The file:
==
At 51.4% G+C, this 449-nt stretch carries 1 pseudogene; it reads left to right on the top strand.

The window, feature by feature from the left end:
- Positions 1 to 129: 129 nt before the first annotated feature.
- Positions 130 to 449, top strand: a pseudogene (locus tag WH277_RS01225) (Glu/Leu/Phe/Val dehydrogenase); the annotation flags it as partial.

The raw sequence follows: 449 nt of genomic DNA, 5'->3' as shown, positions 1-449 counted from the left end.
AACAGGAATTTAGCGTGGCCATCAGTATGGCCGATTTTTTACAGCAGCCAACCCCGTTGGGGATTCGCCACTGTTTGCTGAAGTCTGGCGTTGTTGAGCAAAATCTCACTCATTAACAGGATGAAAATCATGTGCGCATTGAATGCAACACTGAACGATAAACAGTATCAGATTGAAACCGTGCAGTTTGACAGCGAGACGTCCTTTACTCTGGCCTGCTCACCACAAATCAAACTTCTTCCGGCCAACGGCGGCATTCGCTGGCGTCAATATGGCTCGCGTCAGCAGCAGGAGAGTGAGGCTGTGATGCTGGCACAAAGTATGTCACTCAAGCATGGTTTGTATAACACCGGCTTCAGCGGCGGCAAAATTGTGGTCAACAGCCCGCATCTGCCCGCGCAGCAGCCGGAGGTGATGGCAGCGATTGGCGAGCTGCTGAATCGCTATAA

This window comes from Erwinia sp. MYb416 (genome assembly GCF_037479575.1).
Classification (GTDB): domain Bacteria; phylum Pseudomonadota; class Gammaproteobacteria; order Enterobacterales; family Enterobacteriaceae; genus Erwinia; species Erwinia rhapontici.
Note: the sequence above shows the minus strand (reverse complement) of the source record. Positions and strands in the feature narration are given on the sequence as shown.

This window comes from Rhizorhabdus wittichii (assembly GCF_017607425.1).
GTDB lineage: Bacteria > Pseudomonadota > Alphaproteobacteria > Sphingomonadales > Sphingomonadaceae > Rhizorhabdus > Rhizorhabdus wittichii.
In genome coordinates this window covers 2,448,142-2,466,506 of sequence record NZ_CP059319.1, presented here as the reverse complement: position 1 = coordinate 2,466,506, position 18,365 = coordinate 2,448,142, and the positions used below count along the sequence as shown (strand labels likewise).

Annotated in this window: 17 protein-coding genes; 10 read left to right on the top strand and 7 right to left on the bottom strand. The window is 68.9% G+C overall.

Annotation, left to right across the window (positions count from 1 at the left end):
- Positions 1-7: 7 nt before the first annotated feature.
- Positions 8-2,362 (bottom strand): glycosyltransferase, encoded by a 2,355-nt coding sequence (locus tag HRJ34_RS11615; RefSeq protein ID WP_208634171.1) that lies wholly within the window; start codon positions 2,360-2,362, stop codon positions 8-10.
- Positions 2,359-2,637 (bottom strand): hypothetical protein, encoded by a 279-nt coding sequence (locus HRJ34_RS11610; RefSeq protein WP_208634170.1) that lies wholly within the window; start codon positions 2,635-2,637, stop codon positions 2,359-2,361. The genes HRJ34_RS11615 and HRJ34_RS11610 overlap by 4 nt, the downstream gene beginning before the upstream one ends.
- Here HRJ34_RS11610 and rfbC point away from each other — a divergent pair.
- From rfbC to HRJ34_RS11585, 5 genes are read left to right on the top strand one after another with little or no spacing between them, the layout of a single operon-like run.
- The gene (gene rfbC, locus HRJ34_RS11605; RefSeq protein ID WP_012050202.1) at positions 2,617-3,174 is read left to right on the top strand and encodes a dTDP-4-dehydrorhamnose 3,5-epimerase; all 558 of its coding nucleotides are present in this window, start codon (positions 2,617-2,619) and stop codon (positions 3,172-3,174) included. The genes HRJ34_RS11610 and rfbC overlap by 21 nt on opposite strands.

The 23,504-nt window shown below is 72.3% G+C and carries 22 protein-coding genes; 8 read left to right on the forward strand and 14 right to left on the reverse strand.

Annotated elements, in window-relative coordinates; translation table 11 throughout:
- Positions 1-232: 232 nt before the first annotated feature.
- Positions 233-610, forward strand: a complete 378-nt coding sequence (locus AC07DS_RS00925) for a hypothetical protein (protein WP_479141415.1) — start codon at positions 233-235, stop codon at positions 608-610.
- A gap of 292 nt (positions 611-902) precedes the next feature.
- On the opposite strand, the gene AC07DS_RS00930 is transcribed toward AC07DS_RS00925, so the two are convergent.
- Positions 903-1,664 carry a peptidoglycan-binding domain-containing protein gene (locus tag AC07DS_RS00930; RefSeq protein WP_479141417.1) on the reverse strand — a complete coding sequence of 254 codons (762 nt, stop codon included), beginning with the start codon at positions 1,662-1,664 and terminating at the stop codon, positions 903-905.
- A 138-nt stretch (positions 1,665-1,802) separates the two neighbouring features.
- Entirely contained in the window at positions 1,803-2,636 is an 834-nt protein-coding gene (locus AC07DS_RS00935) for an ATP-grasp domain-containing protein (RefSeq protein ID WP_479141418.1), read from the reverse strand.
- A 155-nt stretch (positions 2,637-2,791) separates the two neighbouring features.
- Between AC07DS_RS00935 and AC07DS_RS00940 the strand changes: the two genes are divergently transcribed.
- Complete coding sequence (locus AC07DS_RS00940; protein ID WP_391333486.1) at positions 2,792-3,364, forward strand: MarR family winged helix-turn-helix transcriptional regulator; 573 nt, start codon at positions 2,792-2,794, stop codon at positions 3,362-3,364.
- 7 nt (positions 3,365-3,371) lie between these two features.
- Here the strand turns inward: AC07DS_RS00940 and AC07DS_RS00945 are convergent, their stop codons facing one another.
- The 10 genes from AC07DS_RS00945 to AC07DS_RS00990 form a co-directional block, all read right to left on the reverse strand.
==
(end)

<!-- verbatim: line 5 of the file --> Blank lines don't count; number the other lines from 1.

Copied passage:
The raw sequence follows: 449 nt of genomic DNA, 5'->3' as shown, positions 1-449 counted from the left end.